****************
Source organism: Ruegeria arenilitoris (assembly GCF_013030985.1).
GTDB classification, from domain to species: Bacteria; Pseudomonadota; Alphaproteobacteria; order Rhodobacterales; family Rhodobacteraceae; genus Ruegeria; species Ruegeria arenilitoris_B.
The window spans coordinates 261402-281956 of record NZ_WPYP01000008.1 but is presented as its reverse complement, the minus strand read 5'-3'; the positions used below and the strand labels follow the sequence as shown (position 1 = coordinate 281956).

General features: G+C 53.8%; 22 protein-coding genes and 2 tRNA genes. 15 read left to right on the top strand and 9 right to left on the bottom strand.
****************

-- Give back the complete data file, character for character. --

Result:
Source organism: Ruegeria arenilitoris (assembly GCF_013030985.1).
GTDB classification, from domain to species: Bacteria; Pseudomonadota; Alphaproteobacteria; order Rhodobacterales; family Rhodobacteraceae; genus Ruegeria; species Ruegeria arenilitoris_B.
The window spans coordinates 261402-281956 of record NZ_WPYP01000008.1 but is presented as its reverse complement, the minus strand read 5'-3'; the positions used below and the strand labels follow the sequence as shown (position 1 = coordinate 281956).

General features: G+C 53.8%; 22 protein-coding genes and 2 tRNA genes. 15 read left to right on the top strand and 9 right to left on the bottom strand.